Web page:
During his life, Hughes devoted his poetic genius to the realization of that dream deferred, the dream of racial equality. It was a dream that pervades most of his writings -his poetry, plays, short stories, novels, autobiographies, children’s books, newspaper columns, black histories, edited anthologies, and other works.
Hughes knew well the language, literature, and customs of Spain and Spanish America. He translated much Hispanic literature, including the poetry of Gabriela Mistral, Federico García Lorca, and Nicolás Guillén, into English. These volumes reflect his pioneering efforts over thirty years to bring Spanish writers to the attention of North American readers.

Langston Hughes by Consuelo Kanaga

Langston Hughes by Consuelo Kanaga

Langston Hughes by Winold Reiss

Langston Hughes by Winold Reiss



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Snuff box ” LA BIENNOISE”, trademark.

African acajou wood and metal silver, c.1870s,

8,5 X 4,5 cm.

One of the more functional types of decorative boxes is the snuff box, which is now largely a relic of the once popular practice of taking snuff. At one time, this tiny decorative but utilitarian box was an indispensable accessory for every man of birth and breeding from the 18th century through the middle of the 19th century.
Artisans, such as the jeweller and the enameller bestowed infinite pains upon this object, which was as much a delicate bijou as a piece of utility. Gentlemen of Quality, fops, and dandies possessed a great variety of snuff-boxes, some of which were quite rich in detail, with frames of gold encased with diamonds. Other boxes were more ordinary. Made with potato-pulp, the cheapest wood available, they were extensively used.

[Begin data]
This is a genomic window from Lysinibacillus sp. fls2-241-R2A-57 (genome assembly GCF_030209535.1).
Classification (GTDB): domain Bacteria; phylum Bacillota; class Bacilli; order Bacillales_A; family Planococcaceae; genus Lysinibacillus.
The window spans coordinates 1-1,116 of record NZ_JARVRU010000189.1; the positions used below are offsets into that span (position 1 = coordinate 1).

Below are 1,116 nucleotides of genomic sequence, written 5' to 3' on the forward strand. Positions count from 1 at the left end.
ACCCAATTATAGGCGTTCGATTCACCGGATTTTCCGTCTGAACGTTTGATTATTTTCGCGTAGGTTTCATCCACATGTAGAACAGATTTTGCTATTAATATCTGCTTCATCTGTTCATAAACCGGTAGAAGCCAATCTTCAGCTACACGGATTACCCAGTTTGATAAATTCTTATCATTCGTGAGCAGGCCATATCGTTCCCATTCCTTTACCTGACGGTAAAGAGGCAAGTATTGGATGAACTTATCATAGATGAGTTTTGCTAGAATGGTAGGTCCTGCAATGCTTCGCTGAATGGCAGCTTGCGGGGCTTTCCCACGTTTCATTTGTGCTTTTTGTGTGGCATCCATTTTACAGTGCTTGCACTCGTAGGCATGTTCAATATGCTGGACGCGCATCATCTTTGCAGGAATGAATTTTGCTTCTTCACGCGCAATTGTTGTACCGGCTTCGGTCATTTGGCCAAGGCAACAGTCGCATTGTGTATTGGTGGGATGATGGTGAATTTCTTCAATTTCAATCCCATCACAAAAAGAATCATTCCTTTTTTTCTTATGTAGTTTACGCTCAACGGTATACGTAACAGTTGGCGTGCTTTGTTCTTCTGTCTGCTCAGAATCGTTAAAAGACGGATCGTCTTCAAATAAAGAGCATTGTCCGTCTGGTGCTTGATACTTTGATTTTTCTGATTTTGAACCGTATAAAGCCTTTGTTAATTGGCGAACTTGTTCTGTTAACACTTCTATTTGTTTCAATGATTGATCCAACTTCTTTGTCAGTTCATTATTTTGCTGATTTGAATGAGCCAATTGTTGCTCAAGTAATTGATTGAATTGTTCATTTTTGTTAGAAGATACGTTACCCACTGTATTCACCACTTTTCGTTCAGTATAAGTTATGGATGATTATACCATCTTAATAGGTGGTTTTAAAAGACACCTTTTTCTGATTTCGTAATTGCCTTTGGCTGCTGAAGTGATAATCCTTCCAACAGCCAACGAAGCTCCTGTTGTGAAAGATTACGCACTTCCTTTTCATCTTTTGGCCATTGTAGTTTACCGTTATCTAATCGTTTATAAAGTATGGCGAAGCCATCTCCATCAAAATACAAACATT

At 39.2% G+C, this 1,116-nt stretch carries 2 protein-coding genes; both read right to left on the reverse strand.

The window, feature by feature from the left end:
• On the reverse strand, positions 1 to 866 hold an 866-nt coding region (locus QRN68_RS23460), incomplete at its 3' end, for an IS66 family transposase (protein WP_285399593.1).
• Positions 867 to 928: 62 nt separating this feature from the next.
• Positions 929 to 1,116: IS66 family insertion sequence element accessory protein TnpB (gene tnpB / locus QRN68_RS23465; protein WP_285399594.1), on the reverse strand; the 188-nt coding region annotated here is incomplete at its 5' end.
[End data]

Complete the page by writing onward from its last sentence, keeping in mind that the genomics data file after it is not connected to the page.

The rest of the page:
Snuff is a generic term for fine-ground smokeless tobacco products. Originally the term referred only to dry snuff, a fine tan dust popular mainly in the eighteenth century. This is often called “Scotch Snuff”, a folk-etymology derivation of the scorching process used to dry the cured tobacco by the factory. Snuff powder originated in the UK town of Great Harwood and was famously ground in the town’s monument prior to local distribution and transport further up north to Scotland
Types of Snuff
European (dry) snuff is intended to be sniffed up the nose. Snuff is not “snorted” because snuff shouldn’t get past the nose, i.e.; into sinuses, throat or lungs. European snuff comes in several varieties: Plain, Toast (fine ground – very dry), “Medicated” (menthol, camphor, eucalyptus, etc.), Scented, and Schmalzler, a German variety. The major brand names of European snuffs are: Toque Tobacco (UK), Bernards (Germany), Fribourg & Treyer (UK), Gawith (UK), Gawith Hoggarth] (UK), Hedges (UK), Lotzbeck (Germany), McChrystal’s (UK), Pöschl (Germany) and Wilsons of Sharrow (UK), TUTUN-CTC (Moldova).

Another “La Biennoise” snuff box

  • Did you know… Snus (Swedish: “snuff”) is a moist powder tobacco product that is consumed by placing it under the upper lip for extended periods of time. It was originally developed from powdered snuff that was inhaled through the nostrils. Snus is manufactured and consumed primarily in Sweden and Norway. A version has recently been introduced into the United States and is being test-marketed by two major American tobacco companies as well as one Swedish company. However, the health effects of these new versions of snus have not yet been studied.
  • Did you know… the first tobacco plantation was in the United States? It was established in Virginia in 1612!

« Snuff box » a BBC Three sketch show

Snuff Box (sometimes referred to as Berry & Fulcher’s Snuff Box) is a BBC Three sketch show starring and written by Matt Berry and Rich Fulcher. If you enjoy the weird and wacky, cult style comedy then Snuff Box is a must watch.

Berry and Fulcher walking down the corridor